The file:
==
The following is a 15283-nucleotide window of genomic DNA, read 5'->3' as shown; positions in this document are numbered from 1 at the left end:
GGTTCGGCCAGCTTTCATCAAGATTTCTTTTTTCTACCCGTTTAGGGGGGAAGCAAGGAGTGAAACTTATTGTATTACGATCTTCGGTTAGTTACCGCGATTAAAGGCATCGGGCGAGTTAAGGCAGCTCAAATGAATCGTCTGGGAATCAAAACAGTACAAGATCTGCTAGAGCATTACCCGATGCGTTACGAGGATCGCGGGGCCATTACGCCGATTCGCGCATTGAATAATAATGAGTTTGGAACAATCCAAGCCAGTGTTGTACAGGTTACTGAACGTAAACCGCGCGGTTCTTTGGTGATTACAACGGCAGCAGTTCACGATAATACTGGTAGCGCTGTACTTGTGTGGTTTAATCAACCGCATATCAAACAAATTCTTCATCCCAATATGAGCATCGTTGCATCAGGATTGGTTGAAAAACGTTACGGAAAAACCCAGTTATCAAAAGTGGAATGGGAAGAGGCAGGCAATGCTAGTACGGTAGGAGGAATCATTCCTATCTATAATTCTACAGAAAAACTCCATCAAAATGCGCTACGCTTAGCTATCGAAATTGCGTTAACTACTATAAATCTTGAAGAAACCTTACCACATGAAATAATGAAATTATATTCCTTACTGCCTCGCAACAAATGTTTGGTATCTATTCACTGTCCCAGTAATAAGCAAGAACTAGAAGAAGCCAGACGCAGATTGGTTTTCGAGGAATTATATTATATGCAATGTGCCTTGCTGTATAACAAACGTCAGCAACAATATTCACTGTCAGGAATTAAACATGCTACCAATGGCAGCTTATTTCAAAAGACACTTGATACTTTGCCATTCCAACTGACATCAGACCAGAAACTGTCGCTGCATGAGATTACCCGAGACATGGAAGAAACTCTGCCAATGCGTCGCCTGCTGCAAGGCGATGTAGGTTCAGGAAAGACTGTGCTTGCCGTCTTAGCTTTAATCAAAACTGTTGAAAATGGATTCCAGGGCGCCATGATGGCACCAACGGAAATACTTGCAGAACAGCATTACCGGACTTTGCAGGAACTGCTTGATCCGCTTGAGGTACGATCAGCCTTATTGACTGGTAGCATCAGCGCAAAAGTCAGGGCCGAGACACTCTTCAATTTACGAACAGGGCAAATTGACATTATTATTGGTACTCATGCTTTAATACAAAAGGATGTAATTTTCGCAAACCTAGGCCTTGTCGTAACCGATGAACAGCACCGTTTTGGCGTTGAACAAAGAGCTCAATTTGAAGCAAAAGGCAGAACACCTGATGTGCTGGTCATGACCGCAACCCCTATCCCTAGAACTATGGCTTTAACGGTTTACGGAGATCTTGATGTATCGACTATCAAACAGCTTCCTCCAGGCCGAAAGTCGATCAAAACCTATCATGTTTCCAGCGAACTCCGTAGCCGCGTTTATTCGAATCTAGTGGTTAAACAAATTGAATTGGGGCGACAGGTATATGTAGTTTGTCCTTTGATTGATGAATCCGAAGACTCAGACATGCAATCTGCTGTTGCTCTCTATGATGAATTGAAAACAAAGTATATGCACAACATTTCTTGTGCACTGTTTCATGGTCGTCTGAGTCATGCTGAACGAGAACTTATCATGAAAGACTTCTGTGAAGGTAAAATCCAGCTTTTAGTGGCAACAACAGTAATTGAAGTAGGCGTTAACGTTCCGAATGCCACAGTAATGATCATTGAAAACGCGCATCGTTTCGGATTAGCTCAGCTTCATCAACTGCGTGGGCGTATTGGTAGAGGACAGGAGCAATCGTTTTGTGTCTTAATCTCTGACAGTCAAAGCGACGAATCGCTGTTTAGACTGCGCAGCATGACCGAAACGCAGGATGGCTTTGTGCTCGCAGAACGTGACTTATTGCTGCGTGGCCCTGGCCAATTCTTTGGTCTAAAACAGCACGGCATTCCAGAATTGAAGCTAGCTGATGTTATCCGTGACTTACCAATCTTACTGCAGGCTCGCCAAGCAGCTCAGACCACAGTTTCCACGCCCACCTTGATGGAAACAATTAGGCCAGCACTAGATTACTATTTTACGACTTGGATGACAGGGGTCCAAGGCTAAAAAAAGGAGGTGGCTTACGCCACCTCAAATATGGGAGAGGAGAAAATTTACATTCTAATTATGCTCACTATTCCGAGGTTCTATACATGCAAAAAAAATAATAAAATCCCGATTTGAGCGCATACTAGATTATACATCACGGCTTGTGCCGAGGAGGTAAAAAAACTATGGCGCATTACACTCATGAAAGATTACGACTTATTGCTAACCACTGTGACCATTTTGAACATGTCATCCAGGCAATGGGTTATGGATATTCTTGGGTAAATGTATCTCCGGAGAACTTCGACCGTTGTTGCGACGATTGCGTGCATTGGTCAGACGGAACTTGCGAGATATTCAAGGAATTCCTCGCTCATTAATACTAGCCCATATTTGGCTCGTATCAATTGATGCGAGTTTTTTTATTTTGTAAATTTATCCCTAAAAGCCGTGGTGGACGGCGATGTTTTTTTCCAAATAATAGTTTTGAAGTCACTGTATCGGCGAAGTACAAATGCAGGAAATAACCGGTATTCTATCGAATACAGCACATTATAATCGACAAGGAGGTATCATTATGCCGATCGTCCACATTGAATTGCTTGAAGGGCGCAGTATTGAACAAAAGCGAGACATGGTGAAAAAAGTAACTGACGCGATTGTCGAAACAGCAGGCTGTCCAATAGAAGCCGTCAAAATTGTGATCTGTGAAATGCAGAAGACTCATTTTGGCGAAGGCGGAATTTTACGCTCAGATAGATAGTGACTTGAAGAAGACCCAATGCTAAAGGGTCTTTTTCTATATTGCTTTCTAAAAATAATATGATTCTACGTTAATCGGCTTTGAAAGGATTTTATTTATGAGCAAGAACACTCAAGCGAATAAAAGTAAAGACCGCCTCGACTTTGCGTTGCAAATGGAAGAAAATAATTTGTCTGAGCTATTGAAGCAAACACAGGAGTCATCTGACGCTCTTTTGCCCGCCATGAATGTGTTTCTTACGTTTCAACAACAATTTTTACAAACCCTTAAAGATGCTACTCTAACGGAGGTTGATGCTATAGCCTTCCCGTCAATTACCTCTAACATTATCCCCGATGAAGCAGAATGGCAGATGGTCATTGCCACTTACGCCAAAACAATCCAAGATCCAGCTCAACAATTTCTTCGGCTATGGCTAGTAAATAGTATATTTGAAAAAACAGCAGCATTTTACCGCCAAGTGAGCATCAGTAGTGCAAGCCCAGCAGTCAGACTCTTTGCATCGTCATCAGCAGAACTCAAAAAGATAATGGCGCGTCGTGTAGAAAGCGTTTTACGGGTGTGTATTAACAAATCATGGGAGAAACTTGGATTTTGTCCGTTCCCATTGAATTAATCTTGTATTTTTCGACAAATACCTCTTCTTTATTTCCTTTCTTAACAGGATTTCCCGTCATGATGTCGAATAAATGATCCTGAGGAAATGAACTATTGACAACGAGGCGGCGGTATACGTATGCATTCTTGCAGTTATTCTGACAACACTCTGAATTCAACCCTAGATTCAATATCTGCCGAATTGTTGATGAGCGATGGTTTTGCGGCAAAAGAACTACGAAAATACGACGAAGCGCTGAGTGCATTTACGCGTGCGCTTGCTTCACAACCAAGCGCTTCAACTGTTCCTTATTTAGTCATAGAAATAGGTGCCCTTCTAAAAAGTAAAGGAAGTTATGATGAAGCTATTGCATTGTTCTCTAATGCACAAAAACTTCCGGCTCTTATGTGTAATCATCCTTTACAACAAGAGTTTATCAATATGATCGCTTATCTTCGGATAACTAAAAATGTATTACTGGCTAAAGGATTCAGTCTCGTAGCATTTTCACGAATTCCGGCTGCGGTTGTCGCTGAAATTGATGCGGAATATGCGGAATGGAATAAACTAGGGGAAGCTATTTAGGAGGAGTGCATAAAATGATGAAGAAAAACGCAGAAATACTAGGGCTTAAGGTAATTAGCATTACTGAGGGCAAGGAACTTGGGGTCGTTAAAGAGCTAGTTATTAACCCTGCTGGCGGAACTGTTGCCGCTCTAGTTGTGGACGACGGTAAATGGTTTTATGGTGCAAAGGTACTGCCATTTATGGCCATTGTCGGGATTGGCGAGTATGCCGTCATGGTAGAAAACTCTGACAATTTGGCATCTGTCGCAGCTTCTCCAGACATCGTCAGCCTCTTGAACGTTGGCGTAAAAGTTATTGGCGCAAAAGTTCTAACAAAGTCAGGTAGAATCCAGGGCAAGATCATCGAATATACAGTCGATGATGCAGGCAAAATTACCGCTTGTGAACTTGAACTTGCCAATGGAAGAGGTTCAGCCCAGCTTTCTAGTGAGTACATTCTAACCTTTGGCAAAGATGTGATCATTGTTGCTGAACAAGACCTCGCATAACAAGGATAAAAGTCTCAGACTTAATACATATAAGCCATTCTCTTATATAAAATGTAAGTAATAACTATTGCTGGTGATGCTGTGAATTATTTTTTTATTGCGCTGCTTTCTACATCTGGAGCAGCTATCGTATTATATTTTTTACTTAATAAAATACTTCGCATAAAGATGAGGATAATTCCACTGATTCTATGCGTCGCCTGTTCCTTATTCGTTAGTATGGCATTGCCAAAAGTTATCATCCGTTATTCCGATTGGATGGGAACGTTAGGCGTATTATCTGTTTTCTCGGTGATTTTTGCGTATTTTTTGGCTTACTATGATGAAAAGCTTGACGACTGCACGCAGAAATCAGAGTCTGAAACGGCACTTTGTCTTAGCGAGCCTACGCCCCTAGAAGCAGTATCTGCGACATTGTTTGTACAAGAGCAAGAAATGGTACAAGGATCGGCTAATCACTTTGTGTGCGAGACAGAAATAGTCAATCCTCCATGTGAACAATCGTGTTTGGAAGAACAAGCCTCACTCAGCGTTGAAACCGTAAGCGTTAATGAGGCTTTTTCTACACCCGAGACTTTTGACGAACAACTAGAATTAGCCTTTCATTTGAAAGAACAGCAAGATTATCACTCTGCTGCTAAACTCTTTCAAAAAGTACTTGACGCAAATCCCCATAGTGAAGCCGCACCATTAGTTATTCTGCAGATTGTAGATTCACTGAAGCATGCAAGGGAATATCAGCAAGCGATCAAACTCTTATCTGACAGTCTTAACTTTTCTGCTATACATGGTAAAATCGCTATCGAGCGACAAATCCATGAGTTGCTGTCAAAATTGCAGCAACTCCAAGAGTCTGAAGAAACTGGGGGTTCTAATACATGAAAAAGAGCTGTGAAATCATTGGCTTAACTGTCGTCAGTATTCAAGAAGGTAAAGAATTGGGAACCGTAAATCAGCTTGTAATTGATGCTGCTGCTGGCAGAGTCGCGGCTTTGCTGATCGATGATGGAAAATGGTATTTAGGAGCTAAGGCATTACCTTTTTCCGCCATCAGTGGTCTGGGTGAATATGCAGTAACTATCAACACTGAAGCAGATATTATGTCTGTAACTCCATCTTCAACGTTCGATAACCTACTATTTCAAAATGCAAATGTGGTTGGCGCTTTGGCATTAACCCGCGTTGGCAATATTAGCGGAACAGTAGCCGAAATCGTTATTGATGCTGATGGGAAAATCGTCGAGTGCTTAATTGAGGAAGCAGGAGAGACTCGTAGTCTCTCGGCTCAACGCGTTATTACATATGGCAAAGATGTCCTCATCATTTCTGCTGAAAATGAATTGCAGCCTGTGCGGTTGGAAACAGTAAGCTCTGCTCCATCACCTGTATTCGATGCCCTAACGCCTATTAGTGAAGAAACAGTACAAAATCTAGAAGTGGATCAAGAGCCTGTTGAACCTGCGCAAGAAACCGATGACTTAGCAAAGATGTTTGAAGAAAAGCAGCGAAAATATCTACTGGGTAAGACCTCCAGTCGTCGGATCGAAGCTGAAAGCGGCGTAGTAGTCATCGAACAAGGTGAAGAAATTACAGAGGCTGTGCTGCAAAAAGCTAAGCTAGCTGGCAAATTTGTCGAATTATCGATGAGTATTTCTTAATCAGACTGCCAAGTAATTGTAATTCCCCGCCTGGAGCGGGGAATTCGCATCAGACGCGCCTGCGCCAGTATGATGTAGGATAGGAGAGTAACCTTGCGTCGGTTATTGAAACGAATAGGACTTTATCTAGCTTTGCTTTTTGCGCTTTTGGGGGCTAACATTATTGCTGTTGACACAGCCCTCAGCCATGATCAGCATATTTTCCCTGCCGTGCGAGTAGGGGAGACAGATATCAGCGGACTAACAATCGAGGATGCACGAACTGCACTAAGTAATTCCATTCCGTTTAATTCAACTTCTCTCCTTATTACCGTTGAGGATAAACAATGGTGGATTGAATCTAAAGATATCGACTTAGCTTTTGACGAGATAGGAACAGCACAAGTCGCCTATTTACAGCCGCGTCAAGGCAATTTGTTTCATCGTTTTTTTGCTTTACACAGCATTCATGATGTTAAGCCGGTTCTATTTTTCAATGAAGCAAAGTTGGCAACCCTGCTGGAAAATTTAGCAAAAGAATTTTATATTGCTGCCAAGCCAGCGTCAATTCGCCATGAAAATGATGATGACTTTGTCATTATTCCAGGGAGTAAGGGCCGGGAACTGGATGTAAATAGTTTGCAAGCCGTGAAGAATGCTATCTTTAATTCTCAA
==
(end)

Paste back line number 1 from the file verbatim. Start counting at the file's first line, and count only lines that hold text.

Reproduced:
The following is a 15283-nucleotide window of genomic DNA, read 5'->3' as shown; positions in this document are numbered from 1 at the left end: